If you want to truly understand something you have to go beyond the surface—and cannabis is no different.
In 2011 Kevin McKernan, with his Massachusetts-based company Medicinal Genomics, became the first to sequence the cannabis genome. However McKernan, who previously worked on the Human Genome Project, was unable to do so at the standard set by the HGP. Now in August, nearly eight years later, Medicinal Genomics has sequenced the genome at a standard 28 percent higher than the HGP’s.
This is important because greater accuracy in sequencing means the cannabis genome is both easier to read by researchers and to parse and reconstruct by computers. Genome sequencing is a lot like decoding an ancient language. And understanding how the genome works—what each gene is responsible for, how each gene is related, and how the parts of the genome are coordinated—is critical to progressing the potential of the whole plant.
“Imagine trying to read a book where the chapters are all shuffled. You can make a lot of false narratives,” McKernan said in a statement for Technology Networks. “Take this example: ‘the, theirs, the IRS.’ Three very different meanings. Expand this to paragraphs and chapters and it’s a big deal. We used to have the genome continuous enough to make 2,000-3000 letter words, but now we can have it in full 640,000 chapters.”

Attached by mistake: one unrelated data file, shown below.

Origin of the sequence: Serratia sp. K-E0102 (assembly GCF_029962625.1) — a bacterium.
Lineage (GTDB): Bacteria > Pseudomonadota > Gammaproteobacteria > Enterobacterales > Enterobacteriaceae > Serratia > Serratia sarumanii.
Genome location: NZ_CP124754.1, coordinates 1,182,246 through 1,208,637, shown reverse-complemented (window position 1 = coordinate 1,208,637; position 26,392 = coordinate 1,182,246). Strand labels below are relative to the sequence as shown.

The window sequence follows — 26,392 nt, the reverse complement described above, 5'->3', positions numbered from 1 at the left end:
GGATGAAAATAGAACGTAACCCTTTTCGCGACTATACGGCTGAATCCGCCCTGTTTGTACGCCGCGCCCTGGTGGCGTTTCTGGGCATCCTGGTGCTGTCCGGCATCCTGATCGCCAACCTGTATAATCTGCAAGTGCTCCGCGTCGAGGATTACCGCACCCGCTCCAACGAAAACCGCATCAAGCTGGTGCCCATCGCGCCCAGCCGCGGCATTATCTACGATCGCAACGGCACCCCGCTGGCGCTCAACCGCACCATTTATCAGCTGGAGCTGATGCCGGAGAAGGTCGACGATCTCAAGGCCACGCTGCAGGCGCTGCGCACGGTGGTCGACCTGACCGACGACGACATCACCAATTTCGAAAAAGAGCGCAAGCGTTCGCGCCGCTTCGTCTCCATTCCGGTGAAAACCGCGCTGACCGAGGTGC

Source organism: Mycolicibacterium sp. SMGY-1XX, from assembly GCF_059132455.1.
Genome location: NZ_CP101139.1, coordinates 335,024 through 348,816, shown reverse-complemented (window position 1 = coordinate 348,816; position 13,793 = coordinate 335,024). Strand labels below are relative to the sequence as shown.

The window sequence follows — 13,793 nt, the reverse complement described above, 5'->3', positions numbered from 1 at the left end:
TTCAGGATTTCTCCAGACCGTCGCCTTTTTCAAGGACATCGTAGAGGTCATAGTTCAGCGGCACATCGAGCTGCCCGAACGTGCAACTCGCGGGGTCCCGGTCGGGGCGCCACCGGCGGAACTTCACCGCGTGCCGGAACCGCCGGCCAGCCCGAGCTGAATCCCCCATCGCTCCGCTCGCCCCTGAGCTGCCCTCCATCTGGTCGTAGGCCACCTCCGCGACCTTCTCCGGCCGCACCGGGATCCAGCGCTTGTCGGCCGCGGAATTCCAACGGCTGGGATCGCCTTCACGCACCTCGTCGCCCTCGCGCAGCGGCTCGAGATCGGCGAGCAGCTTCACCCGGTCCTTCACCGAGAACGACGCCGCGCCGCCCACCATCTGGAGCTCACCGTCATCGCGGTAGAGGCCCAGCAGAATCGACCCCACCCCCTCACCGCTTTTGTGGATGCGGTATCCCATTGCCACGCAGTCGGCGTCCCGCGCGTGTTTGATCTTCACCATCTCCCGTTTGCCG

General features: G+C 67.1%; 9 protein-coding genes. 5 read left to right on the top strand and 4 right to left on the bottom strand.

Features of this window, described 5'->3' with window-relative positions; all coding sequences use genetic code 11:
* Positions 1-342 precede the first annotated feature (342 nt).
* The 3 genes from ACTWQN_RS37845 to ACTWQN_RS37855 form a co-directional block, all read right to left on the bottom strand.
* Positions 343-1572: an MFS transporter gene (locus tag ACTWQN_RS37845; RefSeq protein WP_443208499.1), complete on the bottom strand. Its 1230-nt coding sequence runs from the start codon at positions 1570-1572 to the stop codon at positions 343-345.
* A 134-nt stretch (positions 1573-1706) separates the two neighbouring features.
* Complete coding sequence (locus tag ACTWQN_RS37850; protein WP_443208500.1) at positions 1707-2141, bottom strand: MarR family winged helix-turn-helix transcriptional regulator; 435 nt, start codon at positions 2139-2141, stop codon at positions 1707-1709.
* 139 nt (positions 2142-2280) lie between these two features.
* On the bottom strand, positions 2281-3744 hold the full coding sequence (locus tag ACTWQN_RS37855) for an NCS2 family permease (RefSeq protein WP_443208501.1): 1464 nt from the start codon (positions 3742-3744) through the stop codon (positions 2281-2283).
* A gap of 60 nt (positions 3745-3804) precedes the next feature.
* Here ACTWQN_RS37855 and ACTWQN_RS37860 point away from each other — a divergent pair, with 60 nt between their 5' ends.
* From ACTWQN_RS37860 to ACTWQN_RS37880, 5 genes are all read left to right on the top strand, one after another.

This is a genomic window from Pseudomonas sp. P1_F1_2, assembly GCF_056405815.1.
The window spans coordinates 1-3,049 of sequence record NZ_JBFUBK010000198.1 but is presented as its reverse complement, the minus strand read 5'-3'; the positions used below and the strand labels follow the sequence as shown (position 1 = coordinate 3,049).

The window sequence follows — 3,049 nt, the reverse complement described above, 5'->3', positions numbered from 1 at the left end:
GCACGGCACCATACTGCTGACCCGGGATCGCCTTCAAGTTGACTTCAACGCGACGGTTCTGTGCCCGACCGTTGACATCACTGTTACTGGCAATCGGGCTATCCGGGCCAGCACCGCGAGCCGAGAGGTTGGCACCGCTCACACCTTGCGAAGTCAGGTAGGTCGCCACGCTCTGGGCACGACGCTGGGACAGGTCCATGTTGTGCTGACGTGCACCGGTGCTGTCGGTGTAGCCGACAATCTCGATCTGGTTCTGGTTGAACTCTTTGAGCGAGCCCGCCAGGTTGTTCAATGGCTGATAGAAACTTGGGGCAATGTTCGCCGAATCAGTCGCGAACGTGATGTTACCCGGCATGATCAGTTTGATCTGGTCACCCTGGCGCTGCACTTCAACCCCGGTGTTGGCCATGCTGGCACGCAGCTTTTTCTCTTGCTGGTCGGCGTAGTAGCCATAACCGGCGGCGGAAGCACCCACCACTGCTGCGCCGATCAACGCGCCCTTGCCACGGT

McKernan became attracted to cannabis after several close friends were diagnosed with cancer and began following the developments in its medicinal research. He immediately realized completing the sequence of the genome could democratize research around the globe and potentially expedite the development of key cannabis-based therapeutics and set to work.
Before 2011, only 12 cannabis genes were known. Now tens of thousands are available for study creating opportunity for new insights into the plant and its potential applications.